Thanks, Carol (Chronicle, December 19) for your praise of the Grassroot Singers.
It is a fun group to be part of.

And we enjoy the challenges Sue sets us and the support she gives; and we give each other to get there. And there is room for more potential singers to join us at our weekly practices at the Duncan Pavilion.

Hopefully one day soon the beach will not need any so-called grooming. And we will have a planted foreshore with defined access-ways.

Looking forward to more singing in 2019.

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LYN PEARSON, RHONA VICKOCE and RUTH TIDEMAN
Whanganui


Reality on Treaty

He iwi tahi tātou? No! What he [Governor Hobson] should have said was "He iwi kotahi tātou".

And we are still screwing it all up.

No, Tangaroa is not the god of the ocean. Tangaroa is the ocean. Or the "personification of the ocean".

Papatuanuku is the personification of Mother Earth, et cetera et cetera.

All of which raises many other important issues.

In order to be "He iwi kotahi tātou" all of those "taonga" that were supposed to be preserved and retained for and by the tangata whenua must be returned, the most important taonga being tikanga Māori.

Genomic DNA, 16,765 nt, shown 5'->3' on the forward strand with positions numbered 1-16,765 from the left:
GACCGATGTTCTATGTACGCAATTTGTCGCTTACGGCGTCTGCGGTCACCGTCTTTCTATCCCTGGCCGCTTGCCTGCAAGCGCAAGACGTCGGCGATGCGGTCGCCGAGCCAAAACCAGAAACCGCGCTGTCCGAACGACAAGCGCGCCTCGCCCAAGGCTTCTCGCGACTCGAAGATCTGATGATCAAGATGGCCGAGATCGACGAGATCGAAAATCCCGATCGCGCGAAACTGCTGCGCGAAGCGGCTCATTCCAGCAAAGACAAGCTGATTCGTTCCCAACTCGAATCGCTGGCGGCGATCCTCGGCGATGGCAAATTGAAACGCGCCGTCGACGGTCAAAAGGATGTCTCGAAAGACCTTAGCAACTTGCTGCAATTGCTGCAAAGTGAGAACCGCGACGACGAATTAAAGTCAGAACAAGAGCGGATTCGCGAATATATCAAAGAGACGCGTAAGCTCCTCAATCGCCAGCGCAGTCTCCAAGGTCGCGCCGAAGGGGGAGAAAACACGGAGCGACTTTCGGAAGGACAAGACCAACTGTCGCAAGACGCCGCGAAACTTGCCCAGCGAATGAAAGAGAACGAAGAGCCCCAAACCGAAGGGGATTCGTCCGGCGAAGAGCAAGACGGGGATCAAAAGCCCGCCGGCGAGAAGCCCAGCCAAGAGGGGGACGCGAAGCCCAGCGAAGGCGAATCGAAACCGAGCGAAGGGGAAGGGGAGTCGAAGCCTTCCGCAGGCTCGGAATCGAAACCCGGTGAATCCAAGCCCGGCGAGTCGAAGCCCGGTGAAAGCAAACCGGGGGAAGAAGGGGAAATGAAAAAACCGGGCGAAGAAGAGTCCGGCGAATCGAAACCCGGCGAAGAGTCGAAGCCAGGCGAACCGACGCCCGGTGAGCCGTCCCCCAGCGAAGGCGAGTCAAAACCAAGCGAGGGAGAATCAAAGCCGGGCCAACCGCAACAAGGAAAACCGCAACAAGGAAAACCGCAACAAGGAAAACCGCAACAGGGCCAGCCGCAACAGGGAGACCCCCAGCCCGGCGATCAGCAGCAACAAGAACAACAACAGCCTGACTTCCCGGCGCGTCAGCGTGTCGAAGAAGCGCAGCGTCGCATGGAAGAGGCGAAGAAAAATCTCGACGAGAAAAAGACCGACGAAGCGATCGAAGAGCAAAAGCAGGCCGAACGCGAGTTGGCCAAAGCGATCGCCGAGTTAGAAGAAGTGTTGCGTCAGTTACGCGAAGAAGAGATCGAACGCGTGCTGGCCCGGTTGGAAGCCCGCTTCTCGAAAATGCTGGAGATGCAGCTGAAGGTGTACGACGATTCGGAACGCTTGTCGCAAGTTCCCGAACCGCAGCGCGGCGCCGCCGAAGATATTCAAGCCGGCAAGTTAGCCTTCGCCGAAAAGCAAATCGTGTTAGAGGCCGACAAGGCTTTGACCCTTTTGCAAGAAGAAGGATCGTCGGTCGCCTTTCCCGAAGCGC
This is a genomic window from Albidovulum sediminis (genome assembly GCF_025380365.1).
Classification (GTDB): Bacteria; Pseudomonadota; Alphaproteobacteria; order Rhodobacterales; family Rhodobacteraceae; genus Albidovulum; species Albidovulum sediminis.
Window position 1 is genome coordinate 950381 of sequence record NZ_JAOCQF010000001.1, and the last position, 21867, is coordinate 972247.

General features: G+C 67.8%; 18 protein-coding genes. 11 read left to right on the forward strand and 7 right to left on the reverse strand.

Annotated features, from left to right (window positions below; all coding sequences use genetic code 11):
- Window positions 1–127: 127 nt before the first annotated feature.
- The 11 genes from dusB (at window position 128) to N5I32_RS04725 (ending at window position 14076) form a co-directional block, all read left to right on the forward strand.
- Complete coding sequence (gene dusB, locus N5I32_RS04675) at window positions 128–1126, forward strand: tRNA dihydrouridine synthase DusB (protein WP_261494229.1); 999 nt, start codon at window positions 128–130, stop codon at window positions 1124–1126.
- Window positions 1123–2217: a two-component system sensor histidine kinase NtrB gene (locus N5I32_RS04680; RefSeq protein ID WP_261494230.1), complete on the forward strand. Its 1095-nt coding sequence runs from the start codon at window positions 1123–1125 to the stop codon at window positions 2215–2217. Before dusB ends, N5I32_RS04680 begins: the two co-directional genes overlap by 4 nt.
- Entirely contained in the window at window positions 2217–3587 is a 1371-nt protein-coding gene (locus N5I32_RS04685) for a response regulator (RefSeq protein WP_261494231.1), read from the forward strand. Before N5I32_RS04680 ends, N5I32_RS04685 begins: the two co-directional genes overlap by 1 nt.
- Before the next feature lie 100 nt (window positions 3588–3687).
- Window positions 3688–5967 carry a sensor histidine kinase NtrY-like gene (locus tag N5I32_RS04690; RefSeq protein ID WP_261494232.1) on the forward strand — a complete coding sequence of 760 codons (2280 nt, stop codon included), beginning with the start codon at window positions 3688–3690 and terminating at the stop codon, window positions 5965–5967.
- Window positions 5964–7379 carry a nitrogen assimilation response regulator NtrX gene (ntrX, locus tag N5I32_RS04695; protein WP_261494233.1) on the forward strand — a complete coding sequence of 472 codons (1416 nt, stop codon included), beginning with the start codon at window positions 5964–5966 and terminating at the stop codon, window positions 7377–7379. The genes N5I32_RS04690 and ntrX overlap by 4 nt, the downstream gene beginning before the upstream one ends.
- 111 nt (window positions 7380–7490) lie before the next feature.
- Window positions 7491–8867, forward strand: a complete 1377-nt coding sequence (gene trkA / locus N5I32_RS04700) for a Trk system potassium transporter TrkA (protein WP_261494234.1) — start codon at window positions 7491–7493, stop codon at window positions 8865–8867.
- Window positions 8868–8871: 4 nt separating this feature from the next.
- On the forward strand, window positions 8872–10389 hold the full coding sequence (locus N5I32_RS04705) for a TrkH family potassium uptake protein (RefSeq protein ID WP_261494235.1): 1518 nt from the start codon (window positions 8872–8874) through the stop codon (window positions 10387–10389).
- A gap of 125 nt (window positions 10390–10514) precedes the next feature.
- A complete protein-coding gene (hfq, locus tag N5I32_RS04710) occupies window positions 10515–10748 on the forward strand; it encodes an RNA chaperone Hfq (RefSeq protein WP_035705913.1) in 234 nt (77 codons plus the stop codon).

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In 1808 the Confederation of United Tribes was established. In 1816 they formed a Māori Court with laws based on tikanga Māori and enforced accordingly. In 1831 Ko Huiarau was established. This was an agreement between two parties, the United Tribes of New Zealand and the Crown of England, on equal terms.

And that Treaty of 1840 was also meant to give Pākehā the right to set up a Government for themselves under which they could control the lawless behaviour of some of the 2000 Pākehā in residence.

But what really happened was the formation of a settler Government that broke every law in the book, including the Ten Commandments, thus making the Treaty null and void.

That's a fact, people. Consequently, Māori have never had due process and equal rights under the law.

So-called Treaty settlements are, in reality, just more dodging and hiding the truths of history.

But we are making progress. Māori are now leading the assimilation process. They think a few million dollars and a governance entity is progress. Dreamers.

POTONGA NEILSON
Castlecliff


Send your letters to: The Editor, Whanganui Chronicle, 100 Guyton St, PO Box 433, Whanganui 4500; or email editor@wanganuichronicle.co.nz